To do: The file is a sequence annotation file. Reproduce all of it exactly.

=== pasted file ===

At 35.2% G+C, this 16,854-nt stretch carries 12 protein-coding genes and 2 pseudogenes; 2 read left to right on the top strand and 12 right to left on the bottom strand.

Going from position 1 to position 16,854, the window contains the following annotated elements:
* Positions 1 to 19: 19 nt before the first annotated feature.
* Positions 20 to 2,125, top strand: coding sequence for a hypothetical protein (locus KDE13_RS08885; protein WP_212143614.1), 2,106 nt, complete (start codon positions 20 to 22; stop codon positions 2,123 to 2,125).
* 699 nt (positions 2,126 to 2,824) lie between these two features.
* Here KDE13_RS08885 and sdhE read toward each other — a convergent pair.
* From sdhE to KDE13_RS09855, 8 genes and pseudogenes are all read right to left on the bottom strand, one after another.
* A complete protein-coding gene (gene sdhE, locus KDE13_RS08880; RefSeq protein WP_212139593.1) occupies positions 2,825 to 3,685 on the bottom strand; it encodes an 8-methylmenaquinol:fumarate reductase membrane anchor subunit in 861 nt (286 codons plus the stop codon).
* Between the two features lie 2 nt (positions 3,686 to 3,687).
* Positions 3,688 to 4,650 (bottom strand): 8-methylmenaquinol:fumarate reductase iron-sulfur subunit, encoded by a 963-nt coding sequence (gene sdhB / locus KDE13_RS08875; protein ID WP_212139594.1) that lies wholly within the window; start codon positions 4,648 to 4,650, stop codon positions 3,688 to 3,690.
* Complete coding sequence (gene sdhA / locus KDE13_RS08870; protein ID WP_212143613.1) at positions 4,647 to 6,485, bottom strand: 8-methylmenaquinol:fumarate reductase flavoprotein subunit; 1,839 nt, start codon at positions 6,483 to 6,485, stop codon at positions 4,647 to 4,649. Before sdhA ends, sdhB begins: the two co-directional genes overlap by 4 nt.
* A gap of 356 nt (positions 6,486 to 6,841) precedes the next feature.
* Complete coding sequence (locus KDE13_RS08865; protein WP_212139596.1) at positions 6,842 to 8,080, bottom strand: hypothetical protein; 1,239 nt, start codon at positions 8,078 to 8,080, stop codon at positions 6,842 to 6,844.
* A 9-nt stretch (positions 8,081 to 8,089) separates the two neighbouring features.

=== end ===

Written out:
At 35.2% G+C, this 16,854-nt stretch carries 12 protein-coding genes and 2 pseudogenes; 2 read left to right on the top strand and 12 right to left on the bottom strand.

Going from position 1 to position 16,854, the window contains the following annotated elements:
* Positions 1 to 19: 19 nt before the first annotated feature.
* Positions 20 to 2,125, top strand: coding sequence for a hypothetical protein (locus KDE13_RS08885; protein WP_212143614.1), 2,106 nt, complete (start codon positions 20 to 22; stop codon positions 2,123 to 2,125).
* 699 nt (positions 2,126 to 2,824) lie between these two features.
* Here KDE13_RS08885 and sdhE read toward each other — a convergent pair.
* From sdhE to KDE13_RS09855, 8 genes and pseudogenes are all read right to left on the bottom strand, one after another.
* A complete protein-coding gene (gene sdhE, locus KDE13_RS08880; RefSeq protein WP_212139593.1) occupies positions 2,825 to 3,685 on the bottom strand; it encodes an 8-methylmenaquinol:fumarate reductase membrane anchor subunit in 861 nt (286 codons plus the stop codon).
* Between the two features lie 2 nt (positions 3,686 to 3,687).
* Positions 3,688 to 4,650 (bottom strand): 8-methylmenaquinol:fumarate reductase iron-sulfur subunit, encoded by a 963-nt coding sequence (gene sdhB / locus KDE13_RS08875; protein ID WP_212139594.1) that lies wholly within the window; start codon positions 4,648 to 4,650, stop codon positions 3,688 to 3,690.
* Complete coding sequence (gene sdhA / locus KDE13_RS08870; protein ID WP_212143613.1) at positions 4,647 to 6,485, bottom strand: 8-methylmenaquinol:fumarate reductase flavoprotein subunit; 1,839 nt, start codon at positions 6,483 to 6,485, stop codon at positions 4,647 to 4,649. Before sdhA ends, sdhB begins: the two co-directional genes overlap by 4 nt.
* A gap of 356 nt (positions 6,486 to 6,841) precedes the next feature.
* Complete coding sequence (locus KDE13_RS08865; protein WP_212139596.1) at positions 6,842 to 8,080, bottom strand: hypothetical protein; 1,239 nt, start codon at positions 8,078 to 8,080, stop codon at positions 6,842 to 6,844.
* A 9-nt stretch (positions 8,081 to 8,089) separates the two neighbouring features.